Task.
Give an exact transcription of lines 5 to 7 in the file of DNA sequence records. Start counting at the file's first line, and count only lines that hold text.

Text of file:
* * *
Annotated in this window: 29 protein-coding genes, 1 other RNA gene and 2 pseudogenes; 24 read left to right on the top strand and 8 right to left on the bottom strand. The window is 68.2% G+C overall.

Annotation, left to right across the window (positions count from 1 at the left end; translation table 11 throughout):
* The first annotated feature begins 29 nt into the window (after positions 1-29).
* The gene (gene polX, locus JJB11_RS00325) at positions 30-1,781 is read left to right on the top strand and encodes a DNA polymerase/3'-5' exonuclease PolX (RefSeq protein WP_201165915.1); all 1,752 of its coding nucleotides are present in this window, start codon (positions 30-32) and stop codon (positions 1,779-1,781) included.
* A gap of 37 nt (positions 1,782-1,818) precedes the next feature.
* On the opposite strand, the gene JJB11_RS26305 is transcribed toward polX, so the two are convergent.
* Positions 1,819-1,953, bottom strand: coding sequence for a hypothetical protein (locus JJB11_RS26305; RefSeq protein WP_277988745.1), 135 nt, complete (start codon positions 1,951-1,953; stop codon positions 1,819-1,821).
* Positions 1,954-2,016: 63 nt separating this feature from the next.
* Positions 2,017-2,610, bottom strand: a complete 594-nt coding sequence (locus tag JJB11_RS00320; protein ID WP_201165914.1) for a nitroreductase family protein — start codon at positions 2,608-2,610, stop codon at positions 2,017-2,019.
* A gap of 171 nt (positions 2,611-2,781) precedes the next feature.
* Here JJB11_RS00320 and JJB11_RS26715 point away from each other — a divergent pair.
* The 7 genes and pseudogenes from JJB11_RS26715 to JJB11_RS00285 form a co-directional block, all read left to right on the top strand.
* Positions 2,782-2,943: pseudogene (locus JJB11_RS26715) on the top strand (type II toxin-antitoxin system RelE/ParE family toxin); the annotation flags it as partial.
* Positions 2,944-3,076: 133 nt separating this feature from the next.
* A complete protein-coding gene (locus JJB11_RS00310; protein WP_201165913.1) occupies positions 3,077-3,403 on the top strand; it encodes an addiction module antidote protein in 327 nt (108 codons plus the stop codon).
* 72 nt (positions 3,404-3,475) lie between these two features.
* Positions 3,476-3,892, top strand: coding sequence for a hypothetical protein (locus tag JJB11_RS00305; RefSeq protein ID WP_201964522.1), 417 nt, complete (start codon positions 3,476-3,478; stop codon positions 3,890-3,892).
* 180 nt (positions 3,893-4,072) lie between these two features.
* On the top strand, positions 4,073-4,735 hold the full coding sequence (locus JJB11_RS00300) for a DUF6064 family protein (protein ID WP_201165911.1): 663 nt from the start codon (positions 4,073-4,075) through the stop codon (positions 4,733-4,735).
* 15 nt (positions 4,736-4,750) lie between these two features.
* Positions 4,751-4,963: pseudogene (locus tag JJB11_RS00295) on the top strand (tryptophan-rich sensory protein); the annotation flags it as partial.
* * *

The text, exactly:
* A gap of 37 nt (positions 1,782-1,818) precedes the next feature.
* On the opposite strand, the gene JJB11_RS26305 is transcribed toward polX, so the two are convergent.
* Positions 1,819-1,953, bottom strand: coding sequence for a hypothetical protein (locus JJB11_RS26305; RefSeq protein WP_277988745.1), 135 nt, complete (start codon positions 1,951-1,953; stop codon positions 1,819-1,821).